UK News

Insights from the UK and beyond

from John Lloyd:

Russell Brand’s socialist revolution

Russell Brand, the British comedian, used a guest editorship of the 100-plus-year-old leftist magazine New Statesman last month to call for a “total revolution of consciousness and our entire social, political and economic system.” Capitalism, and the ideology that sustains it -- “100 percent corrupt” -- must be overthrown. He also doesn’t think people should vote, as partaking in democracy would further the illusion that a rotten system could change. It was a call, albeit chaotically phrased, for a socialist revolution.

Born into the middle class, Brand’s childhood was disturbed: his photographer father left when he was six months old, his mother developed cancer when he was eight (but survived), he left home in his mid-teens and took to drugs. He later became a star, delighted in promiscuity, married the singer Katy Perry for a year and a half and grew modestly (by star standards) rich, with an estimated net worth of $15 million and a lovely new Hollywood millionaire bachelor’s pad.

None of this disqualifies him from speaking and writing seriously about politics, nor from calling for a socialist revolution. Marx was born into the upper-middle class, Lenin was a minor aristocrat by birth, Stalin studied to be a priest and Mao was the son of a wealthy farmer. Even Pol Pot came from a peasant family considered relatively wealthy by the standards of the times. All of these people called for, or launched, revolutions. No reason, then, to believe that a demand for a 21st century socialist revolution could not be launched from the Hollywood Hills, or from a BBC studio.

It’s interesting to speculate what such a revolution would look like. But Brand won’t play along: his article in the New Statesman and a subsequent Newsnight interview was long on florid rhetoric and denunciation, and wholly devoid of detail. Perhaps that’s best. Because let us not forget that the socialist revolutions of the 20th century were horrors, claiming more victims than Nazism -- who were shot, starved, frozen and tortured to death.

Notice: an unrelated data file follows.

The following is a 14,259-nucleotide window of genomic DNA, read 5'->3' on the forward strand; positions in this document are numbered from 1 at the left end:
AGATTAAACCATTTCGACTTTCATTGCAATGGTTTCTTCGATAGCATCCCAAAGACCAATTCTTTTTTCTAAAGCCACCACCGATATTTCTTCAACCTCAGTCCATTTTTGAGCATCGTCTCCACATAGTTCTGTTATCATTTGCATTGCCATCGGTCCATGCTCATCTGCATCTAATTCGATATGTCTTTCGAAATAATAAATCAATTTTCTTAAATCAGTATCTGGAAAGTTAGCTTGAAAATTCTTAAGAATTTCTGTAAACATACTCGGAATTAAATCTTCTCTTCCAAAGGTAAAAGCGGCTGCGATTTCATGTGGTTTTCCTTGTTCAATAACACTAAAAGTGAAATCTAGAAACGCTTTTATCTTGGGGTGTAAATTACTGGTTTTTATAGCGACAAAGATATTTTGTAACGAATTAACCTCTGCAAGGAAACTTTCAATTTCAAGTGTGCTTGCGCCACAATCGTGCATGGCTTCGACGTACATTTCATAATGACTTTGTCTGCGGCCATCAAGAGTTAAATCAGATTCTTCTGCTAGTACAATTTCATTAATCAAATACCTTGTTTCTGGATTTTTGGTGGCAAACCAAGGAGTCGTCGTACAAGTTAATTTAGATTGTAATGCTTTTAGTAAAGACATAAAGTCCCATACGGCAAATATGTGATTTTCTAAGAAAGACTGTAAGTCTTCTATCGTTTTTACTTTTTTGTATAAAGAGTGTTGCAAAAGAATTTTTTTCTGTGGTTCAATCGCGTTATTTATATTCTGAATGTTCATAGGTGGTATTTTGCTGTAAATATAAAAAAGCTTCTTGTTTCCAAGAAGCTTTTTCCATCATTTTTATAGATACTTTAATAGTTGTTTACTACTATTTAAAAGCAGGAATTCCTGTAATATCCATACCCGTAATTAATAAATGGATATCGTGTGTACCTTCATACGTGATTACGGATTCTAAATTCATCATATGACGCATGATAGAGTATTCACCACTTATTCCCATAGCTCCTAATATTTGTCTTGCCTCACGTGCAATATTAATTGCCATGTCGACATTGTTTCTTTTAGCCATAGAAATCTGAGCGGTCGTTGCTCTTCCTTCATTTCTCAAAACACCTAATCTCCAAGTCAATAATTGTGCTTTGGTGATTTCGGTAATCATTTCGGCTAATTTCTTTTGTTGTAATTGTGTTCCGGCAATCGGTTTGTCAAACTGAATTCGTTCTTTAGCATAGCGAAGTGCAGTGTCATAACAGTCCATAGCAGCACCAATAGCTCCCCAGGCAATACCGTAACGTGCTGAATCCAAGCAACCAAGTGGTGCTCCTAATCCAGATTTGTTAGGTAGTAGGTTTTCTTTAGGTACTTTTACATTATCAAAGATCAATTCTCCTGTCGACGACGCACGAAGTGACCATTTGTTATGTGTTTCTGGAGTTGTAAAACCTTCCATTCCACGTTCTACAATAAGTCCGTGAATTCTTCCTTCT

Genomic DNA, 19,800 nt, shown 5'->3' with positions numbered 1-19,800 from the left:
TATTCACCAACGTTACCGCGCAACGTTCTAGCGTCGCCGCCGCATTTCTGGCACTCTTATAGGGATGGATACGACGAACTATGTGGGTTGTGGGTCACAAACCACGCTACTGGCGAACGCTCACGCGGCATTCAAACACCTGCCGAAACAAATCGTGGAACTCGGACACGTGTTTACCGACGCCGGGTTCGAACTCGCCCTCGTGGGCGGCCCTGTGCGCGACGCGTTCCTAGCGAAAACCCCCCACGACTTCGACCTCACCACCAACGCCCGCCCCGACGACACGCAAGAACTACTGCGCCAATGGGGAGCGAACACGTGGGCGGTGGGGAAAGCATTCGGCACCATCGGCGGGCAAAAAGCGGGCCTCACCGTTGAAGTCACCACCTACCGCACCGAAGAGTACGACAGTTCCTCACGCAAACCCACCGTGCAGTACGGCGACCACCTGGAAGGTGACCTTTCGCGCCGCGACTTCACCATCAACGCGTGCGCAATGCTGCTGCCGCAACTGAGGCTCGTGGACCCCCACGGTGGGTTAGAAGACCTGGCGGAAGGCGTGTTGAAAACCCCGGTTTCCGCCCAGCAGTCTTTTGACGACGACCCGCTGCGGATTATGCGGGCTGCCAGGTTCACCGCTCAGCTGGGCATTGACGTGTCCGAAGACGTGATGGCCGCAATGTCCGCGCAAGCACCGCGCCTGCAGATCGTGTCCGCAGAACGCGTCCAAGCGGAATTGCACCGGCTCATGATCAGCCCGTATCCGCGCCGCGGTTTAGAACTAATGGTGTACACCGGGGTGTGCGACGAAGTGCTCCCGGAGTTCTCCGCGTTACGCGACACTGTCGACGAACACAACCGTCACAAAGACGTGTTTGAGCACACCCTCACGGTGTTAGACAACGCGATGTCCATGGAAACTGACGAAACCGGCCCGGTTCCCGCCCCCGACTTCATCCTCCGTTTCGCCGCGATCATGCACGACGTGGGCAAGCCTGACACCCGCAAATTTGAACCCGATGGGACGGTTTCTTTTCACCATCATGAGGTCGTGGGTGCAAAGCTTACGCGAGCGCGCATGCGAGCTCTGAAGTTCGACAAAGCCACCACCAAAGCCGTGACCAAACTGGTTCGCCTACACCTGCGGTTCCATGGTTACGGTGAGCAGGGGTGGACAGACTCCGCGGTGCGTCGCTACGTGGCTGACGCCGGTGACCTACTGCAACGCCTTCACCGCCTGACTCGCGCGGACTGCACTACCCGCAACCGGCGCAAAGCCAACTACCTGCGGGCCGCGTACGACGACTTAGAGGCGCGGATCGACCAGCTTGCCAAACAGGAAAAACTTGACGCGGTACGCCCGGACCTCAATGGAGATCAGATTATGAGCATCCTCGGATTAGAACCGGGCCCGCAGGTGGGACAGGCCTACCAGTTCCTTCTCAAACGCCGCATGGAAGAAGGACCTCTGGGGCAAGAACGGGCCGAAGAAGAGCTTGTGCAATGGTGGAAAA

from Hugo Dixon:

The City has huge scope to expand

Finance has rightly been in the sin bin for the last six years. And the cleanup job isn’t finished. But Mark Carney, the new Bank of England governor, is correct to stress how a large and expanding City of London is good for Britain, Europe and the world – provided it is properly organised.

Carney’s comments, in a speech last week, will seem heretical to many – maybe even to his predecessor, Mervyn King, who showed a barely disguised disdain for financiers. Would it really be healthy, for example, for the balance sheets of British banks to reach nine times GDP, double the current ratio – as Carney projected they could by 2050?

from Breakingviews:

Blueprint for new BoE could start with rebrand

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By Dominic Elliott and Christopher Hughes
The authors are Reuters Breakingviews columnists. The opinions expressed are his own.


Bank of England Governor Mark Carney has hired McKinsey and Deloitte to advise on strategy. Breakingviews imagines what the consultancies might recommend.